Two similar attacks on women in the District have prompted concern that the Internet-fueled youth violence phenomenon called the “knockout” game has taken hold in the city — but criminologists say the history of such attacks stretch back years and happen less frequently than perceived.
Reports of the incidents, in which attackers randomly target unsuspecting victims and attempt to knock them out with one punch, began to receive widespread media attention after attacks that included a September assault on a 46-year-old New Jersey man who died from his injuries and a 12-year-old boy who was sucker punched by a group of teenagers in Brooklyn this month.
“It’s a very old game,” said John Roman, a fellow at the Urban Institute’s Justice Policy Center. “It has a tendency to flare up and be a trend for a little bit.”
In the District, two women were attacked in separate but similar incidents on Nov. 14 and 15 in the Northwest neighborhood of Columbia Heights. Police have not linked the attacks to the vicious game, with Metropolitan Police Department spokeswoman Gwendolyn Crump saying the attacks are being investigated as simple assaults and that neither woman was “knocked out.”
In one instance, a 27-year-old woman reported that she was walking home along the 3300 block of 14th Street in Northwest D.C. when a group of juveniles on bicycles swarmed past her and one teenager hit her in the back of the head.
In the other, 32-year-old Phoebe Connolly said she was hit in the face by one boy as she rode her bicycle past a group of teenagers in the 2200 block of 11th Street Northwest.
“He just like threw a hook with his left hand and just got me right in the face,” Ms. Connolly told WJLA-TV. “And he said ‘wa-pow’ as he hit me in the face.”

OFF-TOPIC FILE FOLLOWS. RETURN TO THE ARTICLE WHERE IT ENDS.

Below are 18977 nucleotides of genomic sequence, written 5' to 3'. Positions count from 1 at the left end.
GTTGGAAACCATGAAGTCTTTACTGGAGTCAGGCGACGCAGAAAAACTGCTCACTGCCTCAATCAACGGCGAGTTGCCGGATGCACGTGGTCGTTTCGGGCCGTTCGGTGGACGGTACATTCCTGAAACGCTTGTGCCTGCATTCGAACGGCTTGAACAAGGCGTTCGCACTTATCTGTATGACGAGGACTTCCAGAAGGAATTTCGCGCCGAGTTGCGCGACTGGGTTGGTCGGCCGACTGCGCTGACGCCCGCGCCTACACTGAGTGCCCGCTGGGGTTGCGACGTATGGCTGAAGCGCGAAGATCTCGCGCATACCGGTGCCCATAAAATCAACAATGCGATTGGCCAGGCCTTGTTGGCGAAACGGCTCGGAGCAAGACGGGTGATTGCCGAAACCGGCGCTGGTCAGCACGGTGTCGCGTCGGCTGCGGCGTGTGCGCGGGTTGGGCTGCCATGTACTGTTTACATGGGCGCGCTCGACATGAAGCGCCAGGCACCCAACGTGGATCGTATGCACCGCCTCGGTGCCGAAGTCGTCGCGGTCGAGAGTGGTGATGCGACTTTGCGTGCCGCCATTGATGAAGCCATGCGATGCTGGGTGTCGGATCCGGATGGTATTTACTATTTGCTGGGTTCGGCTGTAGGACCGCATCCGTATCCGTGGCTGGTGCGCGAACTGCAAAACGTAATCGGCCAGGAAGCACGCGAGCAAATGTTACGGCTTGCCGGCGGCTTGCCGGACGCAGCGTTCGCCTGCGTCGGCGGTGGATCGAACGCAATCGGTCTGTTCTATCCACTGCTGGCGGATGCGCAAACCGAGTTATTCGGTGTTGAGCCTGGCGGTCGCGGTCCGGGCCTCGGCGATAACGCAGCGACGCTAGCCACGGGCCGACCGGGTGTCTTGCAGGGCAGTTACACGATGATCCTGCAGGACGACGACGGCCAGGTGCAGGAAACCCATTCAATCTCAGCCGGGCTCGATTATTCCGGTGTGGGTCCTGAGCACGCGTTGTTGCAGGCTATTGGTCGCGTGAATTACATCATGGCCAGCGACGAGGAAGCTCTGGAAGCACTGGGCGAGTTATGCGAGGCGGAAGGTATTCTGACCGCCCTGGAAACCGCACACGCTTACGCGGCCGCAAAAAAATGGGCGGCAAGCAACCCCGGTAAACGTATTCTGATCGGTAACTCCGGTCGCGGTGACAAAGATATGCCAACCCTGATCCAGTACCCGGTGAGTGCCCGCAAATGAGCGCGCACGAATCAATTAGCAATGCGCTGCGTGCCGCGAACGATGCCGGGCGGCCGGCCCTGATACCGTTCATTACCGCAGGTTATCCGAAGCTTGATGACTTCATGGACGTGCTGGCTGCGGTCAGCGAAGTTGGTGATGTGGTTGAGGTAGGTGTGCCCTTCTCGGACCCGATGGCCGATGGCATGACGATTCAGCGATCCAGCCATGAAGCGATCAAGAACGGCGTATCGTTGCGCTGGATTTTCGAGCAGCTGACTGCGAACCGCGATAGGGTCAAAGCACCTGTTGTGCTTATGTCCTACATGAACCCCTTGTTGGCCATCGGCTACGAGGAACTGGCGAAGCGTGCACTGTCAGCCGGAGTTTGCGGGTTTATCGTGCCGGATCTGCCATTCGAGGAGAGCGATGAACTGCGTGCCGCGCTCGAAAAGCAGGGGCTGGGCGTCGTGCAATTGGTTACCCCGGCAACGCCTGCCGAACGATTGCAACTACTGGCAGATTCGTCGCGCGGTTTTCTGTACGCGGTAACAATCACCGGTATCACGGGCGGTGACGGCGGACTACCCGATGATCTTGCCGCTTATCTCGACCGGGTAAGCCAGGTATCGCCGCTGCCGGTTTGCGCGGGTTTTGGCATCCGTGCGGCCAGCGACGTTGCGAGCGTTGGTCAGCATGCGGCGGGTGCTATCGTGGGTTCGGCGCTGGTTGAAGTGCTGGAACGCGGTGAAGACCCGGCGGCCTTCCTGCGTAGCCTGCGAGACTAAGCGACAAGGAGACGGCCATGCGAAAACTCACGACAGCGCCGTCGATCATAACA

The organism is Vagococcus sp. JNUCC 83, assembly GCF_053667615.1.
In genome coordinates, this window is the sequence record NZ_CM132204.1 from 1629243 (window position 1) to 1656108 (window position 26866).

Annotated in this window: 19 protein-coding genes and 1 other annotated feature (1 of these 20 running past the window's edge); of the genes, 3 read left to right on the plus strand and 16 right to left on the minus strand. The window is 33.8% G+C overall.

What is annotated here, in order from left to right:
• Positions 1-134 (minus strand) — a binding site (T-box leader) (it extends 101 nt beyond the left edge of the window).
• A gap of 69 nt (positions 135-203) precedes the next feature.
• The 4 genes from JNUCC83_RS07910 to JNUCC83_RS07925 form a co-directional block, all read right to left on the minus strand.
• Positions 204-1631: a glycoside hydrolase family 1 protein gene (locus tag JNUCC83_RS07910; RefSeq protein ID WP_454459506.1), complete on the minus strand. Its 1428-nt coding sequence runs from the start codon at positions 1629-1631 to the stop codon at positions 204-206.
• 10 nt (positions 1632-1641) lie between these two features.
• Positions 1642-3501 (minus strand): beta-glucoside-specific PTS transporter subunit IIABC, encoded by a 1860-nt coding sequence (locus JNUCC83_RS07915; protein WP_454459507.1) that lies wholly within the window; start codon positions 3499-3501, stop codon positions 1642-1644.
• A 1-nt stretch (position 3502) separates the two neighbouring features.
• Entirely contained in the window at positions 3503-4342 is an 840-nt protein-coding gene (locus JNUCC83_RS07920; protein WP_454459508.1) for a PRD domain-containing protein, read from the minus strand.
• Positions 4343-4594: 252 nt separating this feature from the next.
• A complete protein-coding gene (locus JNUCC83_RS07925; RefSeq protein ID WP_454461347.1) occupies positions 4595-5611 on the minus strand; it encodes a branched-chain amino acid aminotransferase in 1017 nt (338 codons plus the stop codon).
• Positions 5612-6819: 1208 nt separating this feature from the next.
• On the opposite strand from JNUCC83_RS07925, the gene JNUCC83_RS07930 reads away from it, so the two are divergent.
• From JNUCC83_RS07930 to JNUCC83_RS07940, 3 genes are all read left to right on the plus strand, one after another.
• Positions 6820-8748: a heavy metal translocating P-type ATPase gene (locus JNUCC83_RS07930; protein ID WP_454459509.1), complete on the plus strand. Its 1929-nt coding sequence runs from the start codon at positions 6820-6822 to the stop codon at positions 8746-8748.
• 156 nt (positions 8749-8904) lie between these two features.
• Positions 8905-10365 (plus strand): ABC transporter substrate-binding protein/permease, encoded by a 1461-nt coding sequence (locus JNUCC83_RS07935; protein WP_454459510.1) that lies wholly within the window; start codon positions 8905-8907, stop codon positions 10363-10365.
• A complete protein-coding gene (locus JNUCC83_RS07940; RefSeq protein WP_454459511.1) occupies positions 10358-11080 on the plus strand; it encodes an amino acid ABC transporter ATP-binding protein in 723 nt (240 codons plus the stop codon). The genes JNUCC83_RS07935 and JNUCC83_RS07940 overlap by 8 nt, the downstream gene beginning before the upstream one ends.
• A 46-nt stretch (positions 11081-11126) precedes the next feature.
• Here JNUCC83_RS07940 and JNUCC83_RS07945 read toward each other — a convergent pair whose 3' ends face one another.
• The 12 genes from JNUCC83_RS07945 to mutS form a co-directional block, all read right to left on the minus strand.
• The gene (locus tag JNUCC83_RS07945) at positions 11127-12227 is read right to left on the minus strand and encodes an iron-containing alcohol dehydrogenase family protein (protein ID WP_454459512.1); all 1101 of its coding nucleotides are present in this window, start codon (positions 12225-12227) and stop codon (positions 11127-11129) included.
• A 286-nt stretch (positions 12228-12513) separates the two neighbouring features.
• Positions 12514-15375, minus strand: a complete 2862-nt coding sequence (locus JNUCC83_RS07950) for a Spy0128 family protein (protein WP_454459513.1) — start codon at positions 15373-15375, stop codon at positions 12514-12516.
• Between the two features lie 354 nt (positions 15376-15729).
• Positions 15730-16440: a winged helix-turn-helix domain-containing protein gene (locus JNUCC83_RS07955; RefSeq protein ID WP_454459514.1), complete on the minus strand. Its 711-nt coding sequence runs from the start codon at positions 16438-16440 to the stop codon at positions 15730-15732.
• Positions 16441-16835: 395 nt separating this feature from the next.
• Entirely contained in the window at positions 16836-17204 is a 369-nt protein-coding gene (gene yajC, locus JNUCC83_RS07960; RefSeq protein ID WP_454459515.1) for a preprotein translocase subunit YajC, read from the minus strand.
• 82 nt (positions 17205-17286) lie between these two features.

No arrests have been made in either of the D.C. attacks, making it difficult to determine the motivations for the assaults.
But reports of similar attacks in recent days have streamed in from Philadelphia to San Diego, with the point seeming to be simply a perverse way for teenagers to show off in front of friends, Mr. Roman said.
That has prompted some suspects to videotape their attacks. And as those videos, or surveillance video capturing the assaults, has surfaced it may have triggered a ripple effect.
“Perhaps as more and more kids see the videos, if they are people predisposed to think this might be fun, seeing someone else do it, of course, could make it seem more possible,” said Jeffrey Butts research director at the John Jay College of Criminal Justice in New York. “And so we could have copycats that come about as a result of the dissemination of the video.”
He added that the behavior has been around for years.
A series of “knockout” beatings occurred in St. Louis in 2011, including one that killed a 72-year-old man.
Police eventually charged seven juveniles with several of the crimes, but all the charges were dropped after a key witness did not appear in court, according to the St. Louis Post-Dispatch.
The crimes seem to happen in short spurts but have not increased enough to be seen as an emerging trend, Mr. Roman and Mr. Butts said.
“You have to be incredibly unlucky to be victimized by this. I wouldn’t worry about going to Columbia Heights and Adams Morgan,” Mr. Roman said. “With so much social media like YouTube and Vine as ways to get video out, I think these things have a tendency to spread faster than they used to but I suspect they will also flare out faster.”